I am working hard on my stretch experience and browsing the internet looking for examples of hate-speech, misinformation, and discrimination and analyzing how these incidents are handled by the general online public.
I have seen nasty, hate-filled spew online and I cannot help but wonder, why is it so hard to convict someone of online hate-speech? It seems as though there are very few consequences for those who refer to Muslims as “filthy rag-head terrorists,” Jews as “money-grubbing thieves,” and women as “feminist whores who deserve to get raped.” Where do we draw the line between insults and hate-speech; well, it gets a little fuzzy.
Let’s take a look at the Criminal Code of Canada. According to the code,
319 (1) Every one who, by communicating statements in any public place, incites hatred against any identifiable group where such incitement is likely to lead to a breach of the peace is guilty of
- (a)an indictable offence and is liable to imprisonment for a term not exceeding two years; or
- (b)an offence punishable on summary conviction.
Alright, that seems simple enough. If you incite hatred against a group, you can be convicted. Right? Well, not really, the incitement needs to likely lead to the breach of peace and that can be hard to prove because it is difficult to say whether something said online is in fact a call to action, or merely a personal insult.
For example “One day men will realize that women ain’t shit and truly treat them like the trash they are #Fuckwomen #FuckFeminist #stupidgirls #meninists”
Does this tweet call for violence against women? Can it be proven that “treating women like trash” will likely result in a breach of the peace? These are the difficult questions that need to be answered in a court of law.
Ok, so we take people to court to prove that what they are saying is an incitement to action. Let’s do it. Let’s call the police and…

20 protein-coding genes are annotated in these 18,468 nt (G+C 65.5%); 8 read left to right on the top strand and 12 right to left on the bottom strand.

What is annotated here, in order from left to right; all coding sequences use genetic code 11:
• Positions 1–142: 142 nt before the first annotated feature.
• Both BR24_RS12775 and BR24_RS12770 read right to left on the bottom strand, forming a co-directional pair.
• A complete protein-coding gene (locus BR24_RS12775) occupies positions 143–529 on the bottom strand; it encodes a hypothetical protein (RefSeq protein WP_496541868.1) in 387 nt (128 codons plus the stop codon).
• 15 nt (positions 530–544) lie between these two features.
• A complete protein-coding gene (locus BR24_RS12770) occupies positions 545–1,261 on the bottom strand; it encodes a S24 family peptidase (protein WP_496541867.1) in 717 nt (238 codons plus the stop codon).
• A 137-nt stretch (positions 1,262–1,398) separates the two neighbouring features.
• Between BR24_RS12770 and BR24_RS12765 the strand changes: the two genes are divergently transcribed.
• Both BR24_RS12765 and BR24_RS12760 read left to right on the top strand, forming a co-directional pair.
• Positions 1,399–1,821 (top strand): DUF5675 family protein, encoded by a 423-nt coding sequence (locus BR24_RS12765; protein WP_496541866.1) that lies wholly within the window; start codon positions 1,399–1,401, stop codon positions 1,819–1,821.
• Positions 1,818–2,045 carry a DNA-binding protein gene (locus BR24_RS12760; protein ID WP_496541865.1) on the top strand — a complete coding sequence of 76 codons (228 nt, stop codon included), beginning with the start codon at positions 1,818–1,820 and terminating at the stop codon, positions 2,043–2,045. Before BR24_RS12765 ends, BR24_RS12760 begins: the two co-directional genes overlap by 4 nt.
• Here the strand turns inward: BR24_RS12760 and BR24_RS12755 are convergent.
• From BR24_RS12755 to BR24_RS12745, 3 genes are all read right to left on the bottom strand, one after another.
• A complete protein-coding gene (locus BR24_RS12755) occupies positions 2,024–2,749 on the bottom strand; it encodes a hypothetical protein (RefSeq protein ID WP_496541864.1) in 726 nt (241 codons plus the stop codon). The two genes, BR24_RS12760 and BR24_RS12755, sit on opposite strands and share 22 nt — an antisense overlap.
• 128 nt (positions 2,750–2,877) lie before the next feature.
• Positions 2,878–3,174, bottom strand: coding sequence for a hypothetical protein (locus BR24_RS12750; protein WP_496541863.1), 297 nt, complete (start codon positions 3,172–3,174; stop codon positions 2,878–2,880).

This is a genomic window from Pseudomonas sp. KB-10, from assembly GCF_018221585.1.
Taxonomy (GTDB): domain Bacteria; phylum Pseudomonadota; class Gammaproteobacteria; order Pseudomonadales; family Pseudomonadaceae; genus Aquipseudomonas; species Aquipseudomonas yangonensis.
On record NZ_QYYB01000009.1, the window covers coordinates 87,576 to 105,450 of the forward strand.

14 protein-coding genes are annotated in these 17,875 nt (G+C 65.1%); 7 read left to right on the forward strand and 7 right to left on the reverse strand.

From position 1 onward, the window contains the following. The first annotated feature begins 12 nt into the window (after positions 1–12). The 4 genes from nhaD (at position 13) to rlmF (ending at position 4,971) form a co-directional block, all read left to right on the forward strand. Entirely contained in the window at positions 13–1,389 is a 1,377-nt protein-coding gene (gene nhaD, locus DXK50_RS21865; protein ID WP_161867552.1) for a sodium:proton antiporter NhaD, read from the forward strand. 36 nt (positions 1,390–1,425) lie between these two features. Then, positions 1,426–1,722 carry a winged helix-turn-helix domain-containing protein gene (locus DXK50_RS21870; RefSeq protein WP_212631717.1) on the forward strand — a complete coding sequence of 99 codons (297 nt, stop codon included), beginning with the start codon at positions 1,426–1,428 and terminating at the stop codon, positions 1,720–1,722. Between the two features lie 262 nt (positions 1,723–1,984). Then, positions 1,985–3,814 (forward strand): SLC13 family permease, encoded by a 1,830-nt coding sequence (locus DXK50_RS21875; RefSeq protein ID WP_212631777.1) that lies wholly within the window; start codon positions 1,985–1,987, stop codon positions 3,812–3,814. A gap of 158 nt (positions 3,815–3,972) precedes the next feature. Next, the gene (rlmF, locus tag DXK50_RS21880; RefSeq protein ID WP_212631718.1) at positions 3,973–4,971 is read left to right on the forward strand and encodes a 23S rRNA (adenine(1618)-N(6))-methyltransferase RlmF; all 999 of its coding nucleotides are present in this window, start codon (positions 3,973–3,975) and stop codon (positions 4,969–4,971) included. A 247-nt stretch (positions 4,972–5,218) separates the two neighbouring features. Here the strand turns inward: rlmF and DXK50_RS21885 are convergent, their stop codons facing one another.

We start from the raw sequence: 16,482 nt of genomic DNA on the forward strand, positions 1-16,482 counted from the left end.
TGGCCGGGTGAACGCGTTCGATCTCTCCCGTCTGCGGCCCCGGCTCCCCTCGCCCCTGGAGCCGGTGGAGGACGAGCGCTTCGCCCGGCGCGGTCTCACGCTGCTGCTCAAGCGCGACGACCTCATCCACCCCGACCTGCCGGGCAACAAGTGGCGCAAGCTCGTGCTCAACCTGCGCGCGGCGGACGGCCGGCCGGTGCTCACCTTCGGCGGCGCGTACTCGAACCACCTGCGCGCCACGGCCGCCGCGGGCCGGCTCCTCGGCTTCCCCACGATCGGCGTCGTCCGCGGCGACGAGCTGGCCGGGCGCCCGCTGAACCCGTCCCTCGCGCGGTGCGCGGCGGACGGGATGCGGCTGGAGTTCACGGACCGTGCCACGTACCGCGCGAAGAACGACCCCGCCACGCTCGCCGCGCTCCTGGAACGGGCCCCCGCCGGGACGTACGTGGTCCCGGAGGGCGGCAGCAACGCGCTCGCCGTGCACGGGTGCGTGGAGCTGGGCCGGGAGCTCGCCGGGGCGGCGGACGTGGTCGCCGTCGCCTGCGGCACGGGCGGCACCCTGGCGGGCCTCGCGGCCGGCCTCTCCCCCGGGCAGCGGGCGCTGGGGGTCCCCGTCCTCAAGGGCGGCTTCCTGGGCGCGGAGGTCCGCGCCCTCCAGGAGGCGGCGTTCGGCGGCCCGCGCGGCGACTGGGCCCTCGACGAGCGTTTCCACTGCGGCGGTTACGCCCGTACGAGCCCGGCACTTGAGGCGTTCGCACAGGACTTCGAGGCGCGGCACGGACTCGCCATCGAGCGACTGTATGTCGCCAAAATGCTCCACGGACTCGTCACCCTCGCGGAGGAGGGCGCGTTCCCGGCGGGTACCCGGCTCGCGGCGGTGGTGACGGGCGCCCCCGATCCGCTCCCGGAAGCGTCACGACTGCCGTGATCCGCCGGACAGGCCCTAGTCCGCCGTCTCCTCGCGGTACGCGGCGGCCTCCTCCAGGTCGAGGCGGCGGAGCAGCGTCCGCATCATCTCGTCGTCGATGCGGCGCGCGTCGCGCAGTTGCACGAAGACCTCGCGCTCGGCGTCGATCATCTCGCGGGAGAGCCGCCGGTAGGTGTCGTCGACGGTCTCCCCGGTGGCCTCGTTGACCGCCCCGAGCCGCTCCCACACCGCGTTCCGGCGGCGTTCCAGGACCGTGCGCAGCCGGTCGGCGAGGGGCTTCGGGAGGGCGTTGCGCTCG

Where is the hate-speech coming from? To involve the police, you would need to know where the perpetrator lives and who specifically to contact. The following tweet is a clear example of online hate-speech because it calls for others to take action and kill Muslim people in the name of God. Without the technical know-how, it is impossible to know who this person is or where they are located.
“#breitbart comments get my #dick hard every time! #harddick #tcot #2a #bible #killmuslims #killforgod” (username: Rightist, handle:ConsDoFacebook)
Below, imposed on a photo of a man holding a gun are the words “If you don’t have a sword, sell your cloak and buy one Luke 22:36”
So, you are confident that what you are seeing is hate-speech and you have contacted the authorities in the offender’s area. The authorities can now bring this person to justice! Alas, if only it were that simple. The court also needs to be convinced that the person who owns the account is the same person who has written the hate-speech. Common defense claims include stories such as “I left my Facebook open on a public library computer” and “My friend must have hacked my account as a prank.” In these situations, it can be difficult to prove conclusively that the person who owns the account is the person writing the hate-speech.
To conclude, there are many reasons why it is hard to convict a person of online-hate speech. So, what can we do? Although you may not be able to bring the offender to justice, you can report the post and have it taken down. If this happens often enough, the person’s account will be banned from the site. Unfortunately, this is just a temporary solution and an offender can create another account to continue spreading hate.
It is the role of allies and advocates to report and/or respond in order to consistently address online hate-speech. Demonstrating that hate-speech will not be tolerated is one step in the right direction to changing a culture of oppression and discrimination in the online world.
All The Best,